The Pleasures of Punishment: Complicity, Spectatorship, and Abu Ghraib

in Photography in Punishment in Popular Culture 236 (Austin Sarat, Charles J. Ogletree and Jr., eds.,  2015)

NYU School of Law, Public Law Research Paper No. 16-31

31 Pages Posted: 18 Aug 2016

See all articles by Amy Adler

Amy Adler

New York University School of Law

Date Written: August 17, 2016

Abstract

At the same time that the Supreme Court has come to insist on a radical distinction between representations of sex and violence as a matter of constitutional law, never have the two genres been more deeply intertwined, in popular entertainment, of course, but also in certain practices of punishment. This paper considers the phenomenon of “torture porn” to explore not only representations of torture and humiliation in popular culture, but also the ways in which popular culture has shaped practices of punishment.

Here I explore photographs of Abu Ghraib (as well as other legal and cultural disputes over the disclosure of photographs of torture) to explore the ways in which the popular vernaculars of pornography and smart phone photography informed the practice of torture. I compare the photos to a burgeoning genre of reality TV shows from the same era in which in which the spectacle of humiliation, punishment and even torture plays a pivotal and seemingly pleasurable role in the drama. In both scenarios, I focus not only on the mixture of sexuality and violence, pleasure and punishment, but also on the critical role of the camera. Ultimately by analyzing the similarities between “torture porn” in popular entertainment and the visual materials produced at Abu Ghraib, I suggest a mutually productive relationship between popular culture and punishment.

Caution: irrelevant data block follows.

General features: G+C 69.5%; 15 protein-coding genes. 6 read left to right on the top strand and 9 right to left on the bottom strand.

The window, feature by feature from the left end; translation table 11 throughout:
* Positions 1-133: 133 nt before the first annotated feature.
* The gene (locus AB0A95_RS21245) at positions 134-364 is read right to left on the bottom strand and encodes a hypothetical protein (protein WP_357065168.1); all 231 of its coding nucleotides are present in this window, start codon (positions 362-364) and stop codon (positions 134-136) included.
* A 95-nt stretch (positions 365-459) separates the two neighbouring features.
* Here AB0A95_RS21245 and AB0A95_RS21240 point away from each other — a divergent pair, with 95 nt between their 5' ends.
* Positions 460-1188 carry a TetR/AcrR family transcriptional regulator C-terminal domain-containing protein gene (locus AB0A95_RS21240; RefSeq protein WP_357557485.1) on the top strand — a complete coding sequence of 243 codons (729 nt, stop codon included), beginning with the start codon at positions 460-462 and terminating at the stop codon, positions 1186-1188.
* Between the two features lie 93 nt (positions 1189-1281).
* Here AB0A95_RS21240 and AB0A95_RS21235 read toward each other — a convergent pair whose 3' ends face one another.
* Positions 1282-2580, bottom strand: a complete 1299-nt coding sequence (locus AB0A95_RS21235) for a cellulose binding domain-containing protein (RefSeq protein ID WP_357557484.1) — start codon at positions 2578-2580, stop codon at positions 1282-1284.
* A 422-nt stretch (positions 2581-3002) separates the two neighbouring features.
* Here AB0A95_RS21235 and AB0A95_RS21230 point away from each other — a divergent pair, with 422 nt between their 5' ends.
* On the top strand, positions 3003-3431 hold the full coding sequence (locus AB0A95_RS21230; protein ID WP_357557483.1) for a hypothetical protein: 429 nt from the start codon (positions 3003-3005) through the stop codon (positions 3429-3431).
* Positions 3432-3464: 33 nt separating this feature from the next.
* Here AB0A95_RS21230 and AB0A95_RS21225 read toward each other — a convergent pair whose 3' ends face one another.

Suggested Citation

Adler, Amy M., The Pleasures of Punishment: Complicity, Spectatorship, and Abu Ghraib (August 17, 2016). in Photography in Punishment in Popular Culture 236 (Austin Sarat, Charles J. Ogletree and Jr., eds.,  2015) ; NYU School of Law, Public Law Research Paper No. 16-31. Available at SSRN: https://ssrn.com/abstract=2825084

Amy M. Adler (Contact Author)

New York University School of Law ( email )

40 Washington Square South
Room 314
New York, NY 10012-1099
United States
212-998-6645 (Phone)
212-995-4341 (Fax)

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